BOOKS & ELECTRONIC MEDIA
Building better health: a handbook of behavioural change
Director, Health Systems Research Unit, Medical Research Council, Parow, South Africa (email: email@example.com)
Author: C. David Jenkins
Publisher: Pan American Health Organization: Washington (DC); 2003
ISBN: 92 75 11590 7; softcover; 395 pages; price Swiss francs 80 (in developing countries, Swiss francs 56);
available free from: http://publications.paho.org/English/moreinfo.cfm?Product_ID=690
This book was awarded the Highly Commended Certificate in Public Health from the 2004 British Medical Association Book Competition
Professor Jenkins has set himself the ambitious target of empowering "people who generate health" to produce significant behavioural and social change that will promote good health. He has done so by writing a handbook that starts by outlining general principles of health promotion and disease prevention before embarking upon a lengthy exposition of the major causes of illness and death throughout the life-cycle. Each of the major causes of mortality (involving mental health, heart and circulatory system, respiratory system, injuries and violence, and cancer) is then examined in turn in separate chapters before the last section, which focuses upon behavioural change.
This structure allows a wide range of topics to be covered everything from arthritis and substance abuse to the diffusion theory of behavioural change. For each of the major periods of the life-cycle the reader is provided with a succinct summary of the epidemiology of illness and poor health along with the author's own considered opinion of the most important causes of these conditions. Each chapter is summarized in boxes that highlight twenty or so things that a good health worker should be screening for when conducting a consultation. Similarly, the chapters on the major causes of illness and death are rich in epidemiological detail along with some clinical details. Scattered throughout these chapters are suggested actions that could be taken to reduce the prevalence of risk factors and minimize the impact of various diseases. The final section of the book deals with this more systematically with a clearly written guide on some of the major theories of behavioural change and how these might be applied to reduce the most important risk factors.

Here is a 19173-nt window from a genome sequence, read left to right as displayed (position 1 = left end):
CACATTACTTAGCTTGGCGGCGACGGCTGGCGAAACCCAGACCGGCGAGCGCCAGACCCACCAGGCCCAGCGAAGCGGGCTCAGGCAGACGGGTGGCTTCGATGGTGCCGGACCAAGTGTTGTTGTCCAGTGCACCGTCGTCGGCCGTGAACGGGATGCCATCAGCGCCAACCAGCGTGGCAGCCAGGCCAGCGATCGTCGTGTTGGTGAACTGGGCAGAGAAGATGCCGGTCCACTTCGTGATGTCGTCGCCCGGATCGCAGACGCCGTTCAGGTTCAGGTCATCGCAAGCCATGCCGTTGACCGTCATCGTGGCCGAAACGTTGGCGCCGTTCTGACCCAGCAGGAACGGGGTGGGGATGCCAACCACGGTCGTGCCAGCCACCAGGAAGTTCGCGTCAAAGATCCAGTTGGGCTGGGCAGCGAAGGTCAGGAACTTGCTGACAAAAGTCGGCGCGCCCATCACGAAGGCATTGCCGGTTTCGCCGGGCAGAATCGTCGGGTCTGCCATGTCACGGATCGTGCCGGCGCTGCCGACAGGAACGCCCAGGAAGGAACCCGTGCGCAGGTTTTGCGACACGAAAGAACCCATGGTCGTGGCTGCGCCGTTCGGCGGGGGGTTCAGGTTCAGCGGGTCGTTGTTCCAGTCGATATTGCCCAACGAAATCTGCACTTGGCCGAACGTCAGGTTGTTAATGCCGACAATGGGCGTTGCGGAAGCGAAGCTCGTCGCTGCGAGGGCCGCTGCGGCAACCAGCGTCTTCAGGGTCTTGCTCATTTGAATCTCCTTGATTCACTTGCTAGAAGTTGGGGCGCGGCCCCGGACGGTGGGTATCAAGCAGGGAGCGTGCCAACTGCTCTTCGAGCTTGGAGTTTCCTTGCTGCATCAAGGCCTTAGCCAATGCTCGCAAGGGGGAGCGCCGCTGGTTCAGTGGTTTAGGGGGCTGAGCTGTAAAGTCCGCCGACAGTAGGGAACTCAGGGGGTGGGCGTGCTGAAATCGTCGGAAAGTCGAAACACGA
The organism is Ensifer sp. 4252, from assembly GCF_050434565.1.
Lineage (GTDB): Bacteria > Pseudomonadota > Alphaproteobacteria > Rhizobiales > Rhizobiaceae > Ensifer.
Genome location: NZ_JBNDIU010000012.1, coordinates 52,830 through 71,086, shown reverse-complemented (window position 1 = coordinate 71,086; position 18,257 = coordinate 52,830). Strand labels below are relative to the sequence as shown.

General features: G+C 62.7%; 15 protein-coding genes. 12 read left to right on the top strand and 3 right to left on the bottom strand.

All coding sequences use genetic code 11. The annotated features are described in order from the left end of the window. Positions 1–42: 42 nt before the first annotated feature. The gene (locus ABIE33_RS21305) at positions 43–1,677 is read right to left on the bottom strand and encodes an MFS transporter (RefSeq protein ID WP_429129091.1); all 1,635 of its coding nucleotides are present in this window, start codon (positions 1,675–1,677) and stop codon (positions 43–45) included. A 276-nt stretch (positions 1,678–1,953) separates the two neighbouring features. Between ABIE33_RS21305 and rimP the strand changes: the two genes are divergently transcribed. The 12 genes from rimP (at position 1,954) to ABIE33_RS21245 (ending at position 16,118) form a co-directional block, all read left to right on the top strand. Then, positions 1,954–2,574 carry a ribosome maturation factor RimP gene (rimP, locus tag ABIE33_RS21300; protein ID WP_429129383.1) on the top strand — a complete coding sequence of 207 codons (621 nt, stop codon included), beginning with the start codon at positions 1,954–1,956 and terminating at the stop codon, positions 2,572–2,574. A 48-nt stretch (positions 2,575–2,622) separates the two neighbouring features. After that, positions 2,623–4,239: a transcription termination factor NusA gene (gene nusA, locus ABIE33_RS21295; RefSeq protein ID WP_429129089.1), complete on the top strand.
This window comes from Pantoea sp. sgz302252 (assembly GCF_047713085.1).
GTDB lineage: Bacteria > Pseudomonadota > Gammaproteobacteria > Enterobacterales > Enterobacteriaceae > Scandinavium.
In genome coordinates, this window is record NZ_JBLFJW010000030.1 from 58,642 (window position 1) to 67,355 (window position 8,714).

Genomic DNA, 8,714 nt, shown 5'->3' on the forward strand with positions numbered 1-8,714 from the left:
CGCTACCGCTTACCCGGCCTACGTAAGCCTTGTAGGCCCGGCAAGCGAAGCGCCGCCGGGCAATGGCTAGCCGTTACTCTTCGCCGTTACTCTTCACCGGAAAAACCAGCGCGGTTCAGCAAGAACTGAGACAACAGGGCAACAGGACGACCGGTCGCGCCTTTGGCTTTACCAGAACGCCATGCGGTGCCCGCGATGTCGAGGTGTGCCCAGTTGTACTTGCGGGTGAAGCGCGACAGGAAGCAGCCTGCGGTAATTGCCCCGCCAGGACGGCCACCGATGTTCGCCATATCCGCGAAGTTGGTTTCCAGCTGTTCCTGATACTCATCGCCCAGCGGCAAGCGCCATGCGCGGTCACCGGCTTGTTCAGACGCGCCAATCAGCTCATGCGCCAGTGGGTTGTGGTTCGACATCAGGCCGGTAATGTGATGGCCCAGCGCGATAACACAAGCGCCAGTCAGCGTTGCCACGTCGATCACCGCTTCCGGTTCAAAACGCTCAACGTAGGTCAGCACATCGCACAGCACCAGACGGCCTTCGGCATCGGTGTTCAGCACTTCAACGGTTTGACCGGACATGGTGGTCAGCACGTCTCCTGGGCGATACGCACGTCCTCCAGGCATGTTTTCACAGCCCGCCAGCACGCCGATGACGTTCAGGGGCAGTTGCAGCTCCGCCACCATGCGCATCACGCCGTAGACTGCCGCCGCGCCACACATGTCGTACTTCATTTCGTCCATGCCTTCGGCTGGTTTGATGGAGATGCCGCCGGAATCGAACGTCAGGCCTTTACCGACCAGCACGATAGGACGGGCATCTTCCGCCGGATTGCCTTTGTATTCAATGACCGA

The book does address a definite need. The disjuncture between the almost daily medical scientific breakthroughs and the growing burden of disease globally is bewildering to many. A book that combines clinical and epidemiological insights situated within a broader social and behavioural context could play an essential role in initiating effective responses. Unfortunately there are a number of reasons why this handbook does not quite achieve its lofty aims.
The intended readership is not entirely clear. The book's stated aim is to address health challenges in both developing and developed country settings, but the emphasis is clearly on the latter. So, for example, breastfeeding is covered in three paragraphs compared with the three pages dedicated to sudden infant death syndrome. But even for readers in developed countries some important conditions are covered scantly (obesity in childhood, for instance). As someone working in public health in southern Africa, I was especially disappointed to see that HIV/AIDS is reduced to almost a footnote.
One reason for my disappointment may be that much of the book appears to have been written about ten years ago, with very few references dating from after 1994. This feeling is heightened by some of the other omissions in the text. Despite devoting five pages to controlling tobacco use, the book makes no mention of the WHO Framework Convention on Tobacco Control; similarly in discussing childhood undernutrition and breastfeeding no mention is made of the UNICEF Conceptual Framework or of the UNICEF/WHO Baby-Friendly Hospital Initiative (BFHI). The importance of these initiatives is that they draw attention to not just the broader determinants of ill-health but also the central role that organizations and institutions play in determining health behaviour and outcomes. Although individuals can, and do, make a difference in persuading and supporting others to change their behaviour, experience and evidence suggest that initiating sustained behavioural changes for large numbers of people requires changes in the environment, institutions and organizations within which they work and live. This is the major thrust of the BFHI, for example, where the education of health workers and mothers is supported by fundamental structural changes in hospital procedures. Experience in applying the theories of behavioural change to organizations has increased rapidly but is not covered at all in this handbook. The Convention on Tobacco Control recognizes the critical importance of legislation and control of marketing in changing behaviour. To achieve this requires consistent mobilization of advocates for public health. Advocacy skills and insights into achieving changes in policies and legislation that support healthy behaviours are seldom taught to health workers. Unfortunately this handbook represents another missed opportunity to do so.